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Bulgaria

Bulgaria is a parliamentary democracy in which the prime minister occupies the most powerful executive position. The locus of government power is the central government, on which local authorities depend heavily and which names the governors of Bulgaria’s regions. The current constitution was ratified in 1991.

The president, who is chief of state and commander in chief of the armed forces, has limited domestic powers. The president and vice president are elected every five years by direct popular vote and can be reelected once. The president cannot initiate legislation but may return a bill to parliament for further discussion. Parliament, in turn, can overturn such a veto by a simple majority vote. The president appoints the chairmen of the top two national courts, the Supreme Court of Cassation and the Supreme Administrative Court, as well as the state’s top legal representative, the chief prosecutor.

The prime minister, who is head of government, is nominally selected by the president and approved by the National Assembly (Narodno Subraniye, parliament). Normally, the selectee as prime minister is the leader of the party receiving the most votes in parliamentary elections. The prime minister nominates a Council of Ministers (cabinet), which must be approved by a majority of the National Assembly. In 2006 Bulgaria’s Council of Ministers included 17 ministers, three deputy prime ministers, and the chairman of the Bulgarian National Bank. The council is responsible for managing the state budget, carrying out state policy, and maintaining law and order. Council members usually come from the majority or plurality party in parliament. In 2006 three ministers were ethnic Turks, and three were women.

The unicameral National Assembly, or Narodno Subranie, consists of 240 deputies who are elected by direct popular vote for 4-year terms through a mixed electoral system: 209 members of parliament (MPs) elected according to the classic proportional representation system (voters vote for fixed, rank-ordered party lists for each of the 31 electoral districts, with a different list for each district), and 31 majority MPs elected individually under the majority representation system in each and every district (the winning candidate receives a plurality of the votes in the region).

Party representation is proportional to votes gained, but a party must gain at least 4 percent of the popular vote to achieve representation. Until 2005 no more than five parties had been represented in the National Assembly, but seven parties hold seats in the current parliament. The assembly enacts laws, schedules presidential elections, approves prime ministers and cabinet members, ratifies international treaties and agreements, and declares war. A president’s refusal to sign legislation can be overcome by a simple majority vote. In the 2005 elections, 53 women were elected members of the National Assembly.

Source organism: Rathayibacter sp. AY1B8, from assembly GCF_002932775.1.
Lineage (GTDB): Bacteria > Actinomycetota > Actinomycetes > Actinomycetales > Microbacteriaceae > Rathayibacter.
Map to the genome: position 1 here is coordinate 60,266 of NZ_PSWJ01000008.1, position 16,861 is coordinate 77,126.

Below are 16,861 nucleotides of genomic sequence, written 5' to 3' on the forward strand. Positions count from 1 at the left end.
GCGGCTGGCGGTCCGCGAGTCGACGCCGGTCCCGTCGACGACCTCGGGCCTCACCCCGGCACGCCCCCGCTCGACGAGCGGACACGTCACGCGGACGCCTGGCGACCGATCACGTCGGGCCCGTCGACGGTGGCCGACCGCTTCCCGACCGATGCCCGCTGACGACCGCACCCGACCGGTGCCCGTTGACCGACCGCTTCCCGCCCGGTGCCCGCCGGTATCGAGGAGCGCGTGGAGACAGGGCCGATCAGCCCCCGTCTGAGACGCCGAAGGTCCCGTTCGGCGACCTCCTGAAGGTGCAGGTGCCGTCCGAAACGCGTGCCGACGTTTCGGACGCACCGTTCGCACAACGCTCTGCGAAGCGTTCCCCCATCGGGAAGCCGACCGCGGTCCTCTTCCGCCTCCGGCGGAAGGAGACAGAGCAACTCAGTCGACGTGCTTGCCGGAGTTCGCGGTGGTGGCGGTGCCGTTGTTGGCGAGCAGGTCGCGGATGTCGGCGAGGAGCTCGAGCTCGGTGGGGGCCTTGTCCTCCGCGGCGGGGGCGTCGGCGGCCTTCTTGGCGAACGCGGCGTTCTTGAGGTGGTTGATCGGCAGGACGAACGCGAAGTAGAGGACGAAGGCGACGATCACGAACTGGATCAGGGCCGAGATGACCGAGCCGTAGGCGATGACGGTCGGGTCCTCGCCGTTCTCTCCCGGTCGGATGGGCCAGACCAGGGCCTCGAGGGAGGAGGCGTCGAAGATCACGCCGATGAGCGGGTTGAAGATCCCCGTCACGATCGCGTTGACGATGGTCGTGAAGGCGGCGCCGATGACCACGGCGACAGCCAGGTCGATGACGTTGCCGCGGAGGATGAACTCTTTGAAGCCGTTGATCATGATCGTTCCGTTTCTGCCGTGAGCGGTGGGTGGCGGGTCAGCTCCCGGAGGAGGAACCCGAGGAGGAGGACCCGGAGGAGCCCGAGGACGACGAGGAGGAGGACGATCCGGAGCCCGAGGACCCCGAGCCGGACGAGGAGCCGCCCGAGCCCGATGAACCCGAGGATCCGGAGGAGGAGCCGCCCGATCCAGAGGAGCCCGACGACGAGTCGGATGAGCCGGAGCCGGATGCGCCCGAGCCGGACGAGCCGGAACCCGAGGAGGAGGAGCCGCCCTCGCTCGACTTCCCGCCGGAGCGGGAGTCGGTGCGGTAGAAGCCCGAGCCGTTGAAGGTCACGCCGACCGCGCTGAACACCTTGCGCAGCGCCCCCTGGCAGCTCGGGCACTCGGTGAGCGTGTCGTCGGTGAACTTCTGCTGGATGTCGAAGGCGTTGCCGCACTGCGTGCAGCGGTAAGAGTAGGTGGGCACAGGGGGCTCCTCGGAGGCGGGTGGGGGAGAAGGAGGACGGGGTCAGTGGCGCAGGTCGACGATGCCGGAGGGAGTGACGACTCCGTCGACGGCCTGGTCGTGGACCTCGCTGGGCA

A 1-month official campaign period precedes general elections. The voting age is 18. Preliminary results are available within hours of poll closings. Parties and coalitions must win a minimum 4% of the national vote to enter parliament. Seats are then allocated to the parties in proportion to the distribution of votes in their respective electoral districts. Votes belonging to parties not passing the 4% threshold are distributed to other parties using the method of the smallest remainder. The lists of newly elected members of parliament are announced 7 days after the elections. The president must convene the new parliament within 1 month after the elections, and calls upon parties, coalitions, or political groups to nominate a prime minister and form a government. If the three largest parties, coalitions, or political groups fail to nominate a prime minister, the president can dissolve parliament and schedule new elections. In recent years, it has taken approximately a month for the new government to form.

Parliament selects and dismisses government ministers, including the prime minister, exercises control over the government, and sanctions deployment of troops abroad. It is responsible for enactment of laws, approval of the budget, scheduling of presidential elections, declaration of war, and ratification of international treaties and agreements.

The administration of justice in Bulgaria is based on three instances and the courts administer civil, criminal and administrative cases. The governing law is the Judicial System Act, which sets out the structure and operating principles of the judicial bodies and governs their interaction with each other and with the legislative and executive bodies.

After becoming a separate branch in 1991, Bulgaria’s judiciary reformed slowly. The first major reform was the 1994 Judicial Powers Act, which defined the powers of the branch. Further refinements came in a series of constitutional amendments in 2003. The Supreme Administrative Court and Supreme Court of Cassation, the highest courts of appeal, rule on the application of laws in lower courts.